The stay-at-home orders affecting more than 95% of Americans has caused a tidal wave in unemployment, with the Department of Labor already receiving more than 26 million jobless claims. With a continued focus on social distancing, most of the upcoming job interviews will be conducted online.
That’s according to Yolanda Rayford, a career coach with Easterseals, who says video interviews have traditionally been limited to initial applicant screening. To support the growth of video job interviews, the USO Warrior and Family Center on Belvoir is conducting a workshop, tomorrow, for spouses on best practices for presenting yourself on a screen.
Maura Gondek, USO’s program supervisor of transition, said the workshop is hosted by USO Pathfinders, an initiative for transitioning Service members and spouses. Gondek said a conversation with Rayford helped her realize the immediate need of these new skills.
“Companies are still hiring, but not face-to-face,” said Gondek. “We reached out to Easterseals Veterans Staffing Network. They have a whole curriculum about workforce workshops, and agreed to facilitate a workshop for USO Metro and Project Next Step tomorrow.”
Rayford said there are positives and challenges to speaking with a potential employer via video screen. She advised it may be more exhausting than an in-person interview, since with Zoom you are ‘always on,’ with the danger of disruptions from the house.
“We want to absolutely have the best version of you there. But, a lot of us cannot get hair and makeup done. It’s a challenge. How do you put your best foot forward if you’ve got a unibrow?” asked Rayford.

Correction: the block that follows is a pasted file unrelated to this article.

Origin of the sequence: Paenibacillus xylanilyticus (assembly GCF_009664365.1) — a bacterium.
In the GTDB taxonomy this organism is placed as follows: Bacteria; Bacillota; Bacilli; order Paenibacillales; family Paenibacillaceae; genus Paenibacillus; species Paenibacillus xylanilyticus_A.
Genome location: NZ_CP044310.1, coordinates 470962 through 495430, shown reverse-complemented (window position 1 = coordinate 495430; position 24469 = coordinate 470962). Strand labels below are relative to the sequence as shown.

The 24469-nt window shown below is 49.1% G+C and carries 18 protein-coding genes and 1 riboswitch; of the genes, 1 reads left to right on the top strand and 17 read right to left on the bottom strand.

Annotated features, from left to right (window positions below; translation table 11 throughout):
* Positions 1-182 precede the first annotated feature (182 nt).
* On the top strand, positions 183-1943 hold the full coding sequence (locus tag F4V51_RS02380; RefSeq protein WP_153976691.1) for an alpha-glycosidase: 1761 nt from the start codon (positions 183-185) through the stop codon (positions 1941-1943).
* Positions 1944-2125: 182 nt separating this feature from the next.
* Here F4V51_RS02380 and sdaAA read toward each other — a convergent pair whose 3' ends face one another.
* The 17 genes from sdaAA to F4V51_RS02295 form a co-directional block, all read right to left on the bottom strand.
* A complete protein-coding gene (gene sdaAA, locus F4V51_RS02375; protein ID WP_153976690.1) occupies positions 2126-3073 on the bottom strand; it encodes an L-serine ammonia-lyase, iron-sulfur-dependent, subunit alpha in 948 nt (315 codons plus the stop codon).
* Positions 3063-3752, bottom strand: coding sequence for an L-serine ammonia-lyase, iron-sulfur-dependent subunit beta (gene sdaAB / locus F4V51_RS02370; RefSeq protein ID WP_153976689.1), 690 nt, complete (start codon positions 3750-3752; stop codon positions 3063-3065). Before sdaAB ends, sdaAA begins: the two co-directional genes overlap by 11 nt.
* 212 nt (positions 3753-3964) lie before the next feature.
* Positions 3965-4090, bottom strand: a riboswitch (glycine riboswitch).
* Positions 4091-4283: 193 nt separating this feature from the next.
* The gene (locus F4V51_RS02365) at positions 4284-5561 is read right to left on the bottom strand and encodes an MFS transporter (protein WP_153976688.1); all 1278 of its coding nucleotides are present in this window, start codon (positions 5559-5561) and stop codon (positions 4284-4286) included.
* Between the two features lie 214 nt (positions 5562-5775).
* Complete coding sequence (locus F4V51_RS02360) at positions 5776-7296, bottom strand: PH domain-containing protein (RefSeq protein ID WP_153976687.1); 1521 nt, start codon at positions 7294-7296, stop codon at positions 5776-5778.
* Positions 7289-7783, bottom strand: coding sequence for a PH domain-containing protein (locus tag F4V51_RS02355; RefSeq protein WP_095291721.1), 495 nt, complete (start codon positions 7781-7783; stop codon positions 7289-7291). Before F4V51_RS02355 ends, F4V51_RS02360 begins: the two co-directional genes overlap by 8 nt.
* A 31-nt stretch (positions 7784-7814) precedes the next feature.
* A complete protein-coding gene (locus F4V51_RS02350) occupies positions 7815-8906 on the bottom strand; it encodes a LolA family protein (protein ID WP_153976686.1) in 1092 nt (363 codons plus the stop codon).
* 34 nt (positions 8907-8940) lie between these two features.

The Three Rs
In order to do that, with hair and nail salons closed, you have to figure out the best version of yourself during Covid-19. “You have to own it and be proud of it,” Rayford said. She said to start, focus on three Rs: rehearse, refine and repeat. Find your outfit (even if you have to buy it online), and a quiet spot in the house.
“Even if you have to lock your bathroom to get that space, you need to find that spot,” she said. “Make sure you are where you are supposed to be, ready to join the call, and be prepared to contact them if there are issues.”
Find a well-lit area, or move some table lamps to the left and right of your seating area. You want to have a vanilla background; a bare wall or room screen, and take time to compose yourself and relax.
Rayford said much of the in-person body language is lost when it’s just your face on screen, so be sure to convey confidence, enthusiasm and respect:
• Keep responses brief; start off with 30-second intros and be ready to answer questions
• Stay focused and remember to respond to panelists by name
• Stay focused
• Look at the camera, not their on-screen image, for true eye contact.
• Tape your notes and talking points around the camera, so you don’t have to look down
• Elevate the laptop with something so the camera is at eye level.
Rayford said it’s natural to respond with ‘sir’ or ‘ma’am’, but if a panelist says, “call me Paul” then do so.
Zoom’s grid layout lets you see every face, and you can use that to determine who is engaged and who is checked out. “You’ve got to connect with everyone because they are going to talk about you when you’re gone,” Rayford said.